WFP Afghanistan Country Director and Representative Louis Imbleau and Finnish Ambassador Dr. Pauli Järvenpää meet to discuss the state of hunger in Afghanistan. Copyright: WFP/Teresa Ha.
The Government of Finland has donated 1 million euros (US$ 1.4 million) to WFP Afghanistan, which will be used to buy nutritious food for young children.
WFP Afghanistan today announced a donation of 1 million euros (US$ 1.4 million) from the Government of Finland to support food assistance operations in the country.
The donation brings the total contribution from Finland to WFP’s work in Afghanistan this year to 2 million euros (US$ 2.8 million), compared to 1 million euros (US$ 1.4 million) in 2010.
“This donation is not restricted to a specific programme, which allows WFP to use it to respond quickly to immediate needs – in this case, a looming shortage of supplementary food to fight child malnutrition,” said WFP Afghanistan Country Director Louis Imbleau. “That kind of flexibility from a donor is invaluable.”
The contribution has already been allocated to purchase nearly 330 metric tonnes of Plumpy’Sup, a highly nutritious ready-to-use food designed to provide young children with essential vitamins and minerals to fight malnutrition. This will be enough to provide 40,000 malnourished children with the product for a three-month treatment period.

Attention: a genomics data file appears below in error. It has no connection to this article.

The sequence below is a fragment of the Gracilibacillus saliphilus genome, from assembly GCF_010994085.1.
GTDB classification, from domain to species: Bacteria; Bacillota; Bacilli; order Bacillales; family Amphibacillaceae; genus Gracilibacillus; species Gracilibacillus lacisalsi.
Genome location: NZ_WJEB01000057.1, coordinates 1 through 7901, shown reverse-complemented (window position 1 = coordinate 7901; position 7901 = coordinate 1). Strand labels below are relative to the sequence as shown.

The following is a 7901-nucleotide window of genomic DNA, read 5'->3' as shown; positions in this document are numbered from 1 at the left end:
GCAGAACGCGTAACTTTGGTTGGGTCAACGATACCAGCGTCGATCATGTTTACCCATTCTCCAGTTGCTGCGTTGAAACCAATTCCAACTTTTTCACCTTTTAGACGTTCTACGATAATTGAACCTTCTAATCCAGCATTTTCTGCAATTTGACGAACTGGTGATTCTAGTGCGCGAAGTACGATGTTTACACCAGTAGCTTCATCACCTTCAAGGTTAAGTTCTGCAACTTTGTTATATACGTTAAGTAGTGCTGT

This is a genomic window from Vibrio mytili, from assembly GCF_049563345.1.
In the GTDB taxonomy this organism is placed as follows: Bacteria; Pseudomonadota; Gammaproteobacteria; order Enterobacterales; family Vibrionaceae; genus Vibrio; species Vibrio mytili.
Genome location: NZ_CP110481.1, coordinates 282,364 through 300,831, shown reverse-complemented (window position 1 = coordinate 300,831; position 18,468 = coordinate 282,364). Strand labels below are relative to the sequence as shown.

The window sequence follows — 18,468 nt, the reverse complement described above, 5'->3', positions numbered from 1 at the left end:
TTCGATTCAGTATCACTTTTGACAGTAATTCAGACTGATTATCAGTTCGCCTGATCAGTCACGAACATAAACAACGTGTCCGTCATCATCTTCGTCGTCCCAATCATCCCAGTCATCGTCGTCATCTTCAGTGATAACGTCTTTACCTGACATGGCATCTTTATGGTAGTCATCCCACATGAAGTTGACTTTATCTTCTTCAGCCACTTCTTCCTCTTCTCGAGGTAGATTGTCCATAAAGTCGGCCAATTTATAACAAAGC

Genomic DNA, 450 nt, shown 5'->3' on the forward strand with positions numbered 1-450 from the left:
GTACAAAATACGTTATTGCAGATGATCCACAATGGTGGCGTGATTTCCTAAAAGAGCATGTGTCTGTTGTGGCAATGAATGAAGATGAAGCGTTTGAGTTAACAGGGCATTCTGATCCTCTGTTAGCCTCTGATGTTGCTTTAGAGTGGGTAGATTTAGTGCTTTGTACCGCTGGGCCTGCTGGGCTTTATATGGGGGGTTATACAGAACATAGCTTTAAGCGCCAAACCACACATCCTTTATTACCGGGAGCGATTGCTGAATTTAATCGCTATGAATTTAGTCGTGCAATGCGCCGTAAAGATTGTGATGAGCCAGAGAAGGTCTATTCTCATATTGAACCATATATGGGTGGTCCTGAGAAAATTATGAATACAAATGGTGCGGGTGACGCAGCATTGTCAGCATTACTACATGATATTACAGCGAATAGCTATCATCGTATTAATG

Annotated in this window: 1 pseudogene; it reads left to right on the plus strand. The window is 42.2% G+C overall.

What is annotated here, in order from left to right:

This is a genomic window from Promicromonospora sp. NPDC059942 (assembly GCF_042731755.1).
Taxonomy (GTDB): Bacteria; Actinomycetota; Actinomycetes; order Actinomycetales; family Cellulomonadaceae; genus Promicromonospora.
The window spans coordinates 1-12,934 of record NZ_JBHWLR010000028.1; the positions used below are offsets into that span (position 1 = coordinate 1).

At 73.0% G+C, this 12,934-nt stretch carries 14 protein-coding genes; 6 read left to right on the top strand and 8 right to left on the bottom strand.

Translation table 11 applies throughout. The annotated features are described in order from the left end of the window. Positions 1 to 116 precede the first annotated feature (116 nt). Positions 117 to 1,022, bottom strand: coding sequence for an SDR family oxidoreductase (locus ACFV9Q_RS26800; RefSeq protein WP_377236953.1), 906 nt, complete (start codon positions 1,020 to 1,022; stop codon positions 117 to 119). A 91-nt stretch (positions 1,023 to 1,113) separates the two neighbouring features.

“We are very pleased that our donation will be used to relieve child malnutrition. Children are the future of Afghanistan, and they are also one of the most vulnerable groups in the Afghan society,” said Ambassador of Finland to Afghanistan Dr. Pauli Järvenpää. “The Government of Finland has found WFP a reliable partner, with a quick and focused delivery of aid, and looks forward to further cooperation with WFP here in Afghanistan and elsewhere.”
WFP’s relief and recovery activities reach more than 1 million people each month in all 34 provinces of Afghanistan. Relief activities provide emergency assistance to IDPs and people affected by natural disasters, as well as support to malnourished children and pregnant women. Recovery activities focus on longer-term development, such as providing meals to schoolchildren or using food assistance to support projects building agricultural assets.